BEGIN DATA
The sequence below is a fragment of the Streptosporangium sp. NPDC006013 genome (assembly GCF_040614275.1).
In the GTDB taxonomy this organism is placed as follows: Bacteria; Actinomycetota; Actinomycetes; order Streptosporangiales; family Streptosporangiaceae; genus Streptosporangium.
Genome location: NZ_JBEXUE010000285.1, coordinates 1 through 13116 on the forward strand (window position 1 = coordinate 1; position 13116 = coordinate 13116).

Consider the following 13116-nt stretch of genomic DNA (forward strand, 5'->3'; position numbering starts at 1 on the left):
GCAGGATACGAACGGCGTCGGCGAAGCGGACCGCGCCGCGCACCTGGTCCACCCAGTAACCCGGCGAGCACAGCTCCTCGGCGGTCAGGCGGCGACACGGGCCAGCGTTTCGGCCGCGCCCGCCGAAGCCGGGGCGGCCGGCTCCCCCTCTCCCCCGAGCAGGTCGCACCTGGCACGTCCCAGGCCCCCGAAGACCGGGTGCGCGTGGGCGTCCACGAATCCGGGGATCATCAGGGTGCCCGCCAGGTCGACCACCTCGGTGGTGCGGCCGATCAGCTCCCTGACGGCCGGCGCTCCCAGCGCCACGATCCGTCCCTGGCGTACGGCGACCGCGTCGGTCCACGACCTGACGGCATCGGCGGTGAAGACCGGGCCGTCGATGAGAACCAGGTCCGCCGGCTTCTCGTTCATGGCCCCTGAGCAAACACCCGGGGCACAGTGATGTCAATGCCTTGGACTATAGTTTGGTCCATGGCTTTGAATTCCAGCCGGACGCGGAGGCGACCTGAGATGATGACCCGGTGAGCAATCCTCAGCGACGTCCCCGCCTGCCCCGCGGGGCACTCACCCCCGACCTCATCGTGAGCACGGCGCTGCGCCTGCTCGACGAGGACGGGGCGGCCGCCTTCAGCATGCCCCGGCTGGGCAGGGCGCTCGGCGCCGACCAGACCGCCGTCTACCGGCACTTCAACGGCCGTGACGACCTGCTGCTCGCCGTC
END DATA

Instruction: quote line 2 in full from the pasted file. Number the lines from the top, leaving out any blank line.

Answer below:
In the GTDB taxonomy this organism is placed as follows: Bacteria; Actinomycetota; Actinomycetes; order Streptosporangiales; family Streptosporangiaceae; genus Streptosporangium.